You are also completely correct that one-upmanship has been an integral part of the English language from the git-go. Many synonyms in English arose from the "nobles" and other hangers-on of the court wanting to display their sophistication and worldliness by borrowing heavily from other languages, particularly Latin and French, to distinguish themselves from the lowly Old English/Germanic of the commoners.

Alex said...

There's also what's been called "kitchen Swahili", where the English speaking colonizers will sprinkle native words into their speech to snow they're such regular folks and in touch with the people and all that rot. I grew up in Hawaii, and we grew up speaking very good English but with tons of dropped-in words, Japanese and Hawaiian, to show how connected to the native culture we were, living so humbly in our upper middle class house in the upper middle class to rich area.

Looking back it was as patronizing as the Coconut Willie records my father bought and laughed at.

Of course the good times didn't last and we plummeted to being very poor. Who says there's so social mobility in the USA? It's just downward, is all. However I became bilingual, fluent in American English and Pacific Creole English (called pidgin in Hawaii but it's actually a creole).

Robert Konrad said...

Witam Mr. Orlov,

Here's a story quite relevant to your book: I was born in Poland. At an early age, I developed a passion for English I still cannot quite understand. It so happened that after I studied English for several years on my own and spent a couple of hours every day listening to the BBC World Service and to the Voice of America "broadcasting in special English," I was qualified enough to pass a challenging entrance exam in order to enroll in a 5-year program to study English philology at the Jagiellonian University in Cracow. Eventually--and curiously enough--I was offered an assistantship stipend to work towards a PhD in American studies in the US. (Yes, the communist government not only allowed me to travel to the States with my wife and child, but it also covered my travel expenses.)

Life being stranger than fiction, I ended up getting my degree and teaching American studies and English to ... American students at the technical college I spent 20 years as as instructor of English and, occasionally, of American studies.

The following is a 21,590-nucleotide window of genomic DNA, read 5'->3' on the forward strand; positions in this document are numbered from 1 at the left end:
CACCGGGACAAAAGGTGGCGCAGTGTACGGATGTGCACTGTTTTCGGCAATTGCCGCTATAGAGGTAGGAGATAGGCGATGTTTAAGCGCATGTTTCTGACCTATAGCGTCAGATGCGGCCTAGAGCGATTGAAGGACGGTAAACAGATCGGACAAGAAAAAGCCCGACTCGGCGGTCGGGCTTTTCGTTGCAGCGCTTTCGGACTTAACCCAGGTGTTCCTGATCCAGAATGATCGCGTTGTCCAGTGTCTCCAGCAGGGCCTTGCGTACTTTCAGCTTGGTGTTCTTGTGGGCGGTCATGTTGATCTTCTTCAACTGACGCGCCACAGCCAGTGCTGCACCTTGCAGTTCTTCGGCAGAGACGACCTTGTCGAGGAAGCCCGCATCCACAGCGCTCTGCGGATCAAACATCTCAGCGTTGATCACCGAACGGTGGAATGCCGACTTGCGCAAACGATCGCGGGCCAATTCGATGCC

Life being strange indeed, I also ended up editing an American magazine for 14 years and publishing a college text for teaching modern English syntax.

Which brings me to the main topic: English. I am looking forward to reading your book. I also used to compile lists of linguistic and grammatical curiosities in English. Here's one: do you, Mr. Orlov, (or anybody else here) know how uniquely interesting the word "children" is? It alone has "preserved" a thousand-year long history of the development of the English language. It still has the Old English suffix -ru. ("Children" at the time was "cildru," just as, for example, "lambru" is today's "lambs.")

In the Middle English, there was a trend to borrow the German inflectional suffix -en as a grammatical indicator of plurality. In this way, we still have "oxen." The -en suffix soon disappeared from English--with a few exceptions, "children" being one of them. Except that "children" didn't, for some bizarre reason, drop the -en suffix but kept it and added the new all-English suffix -(e)s. This is why we don't have "childs," which we should, had that strange exception not happened several hundred years ago.

Cottage Crone said...

Dear Dmitry,

I enjoy your columns so much, and your erudition gives me such pleasure, that I ordered 2 of your books. One I will keep for myself, and the other I will give to another lover of language and its idiosyncrasies. I am so pleased to have found your blog a year or more ago, and fervently hope it will be here to read for years and years more.

To you, the best of the best in this particular New Year of 2016.

Des Carne said...

Thanks Dmitry,

I bought your book and am waiting (interminably) for it to arrive in Chile (target date 22 Feb). It promises to add some spice to my pocket-money earning English teaching, if I can tap into that native Chilean sense of humor that makes their argot as colorful as my native Australian.